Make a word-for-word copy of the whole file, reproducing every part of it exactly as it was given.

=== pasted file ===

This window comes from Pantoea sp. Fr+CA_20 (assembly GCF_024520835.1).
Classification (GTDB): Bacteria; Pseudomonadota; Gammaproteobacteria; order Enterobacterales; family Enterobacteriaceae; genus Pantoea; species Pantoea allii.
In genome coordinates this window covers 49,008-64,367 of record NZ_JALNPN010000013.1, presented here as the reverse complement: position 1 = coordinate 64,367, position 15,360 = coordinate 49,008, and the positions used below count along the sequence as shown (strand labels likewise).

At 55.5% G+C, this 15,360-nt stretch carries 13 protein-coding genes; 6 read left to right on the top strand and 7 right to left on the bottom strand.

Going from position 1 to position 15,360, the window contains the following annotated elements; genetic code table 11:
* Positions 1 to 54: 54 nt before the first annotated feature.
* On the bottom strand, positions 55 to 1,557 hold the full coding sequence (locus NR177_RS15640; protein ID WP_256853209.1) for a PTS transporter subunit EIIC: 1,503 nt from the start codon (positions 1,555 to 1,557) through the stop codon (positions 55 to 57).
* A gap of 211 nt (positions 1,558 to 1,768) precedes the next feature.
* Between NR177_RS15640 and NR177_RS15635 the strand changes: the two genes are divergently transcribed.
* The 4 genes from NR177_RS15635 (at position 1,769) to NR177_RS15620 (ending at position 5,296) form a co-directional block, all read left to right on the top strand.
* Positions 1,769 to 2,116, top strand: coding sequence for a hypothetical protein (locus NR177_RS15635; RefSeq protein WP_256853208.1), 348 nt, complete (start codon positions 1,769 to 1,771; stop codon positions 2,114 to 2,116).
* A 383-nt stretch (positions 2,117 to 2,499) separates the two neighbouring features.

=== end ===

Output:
This window comes from Pantoea sp. Fr+CA_20 (assembly GCF_024520835.1).
Classification (GTDB): Bacteria; Pseudomonadota; Gammaproteobacteria; order Enterobacterales; family Enterobacteriaceae; genus Pantoea; species Pantoea allii.
In genome coordinates this window covers 49,008-64,367 of record NZ_JALNPN010000013.1, presented here as the reverse complement: position 1 = coordinate 64,367, position 15,360 = coordinate 49,008, and the positions used below count along the sequence as shown (strand labels likewise).

At 55.5% G+C, this 15,360-nt stretch carries 13 protein-coding genes; 6 read left to right on the top strand and 7 right to left on the bottom strand.

Going from position 1 to position 15,360, the window contains the following annotated elements; genetic code table 11:
* Positions 1 to 54: 54 nt before the first annotated feature.
* On the bottom strand, positions 55 to 1,557 hold the full coding sequence (locus NR177_RS15640; protein ID WP_256853209.1) for a PTS transporter subunit EIIC: 1,503 nt from the start codon (positions 1,555 to 1,557) through the stop codon (positions 55 to 57).
* A gap of 211 nt (positions 1,558 to 1,768) precedes the next feature.
* Between NR177_RS15640 and NR177_RS15635 the strand changes: the two genes are divergently transcribed.
* The 4 genes from NR177_RS15635 (at position 1,769) to NR177_RS15620 (ending at position 5,296) form a co-directional block, all read left to right on the top strand.
* Positions 1,769 to 2,116, top strand: coding sequence for a hypothetical protein (locus NR177_RS15635; RefSeq protein WP_256853208.1), 348 nt, complete (start codon positions 1,769 to 1,771; stop codon positions 2,114 to 2,116).
* A 383-nt stretch (positions 2,117 to 2,499) separates the two neighbouring features.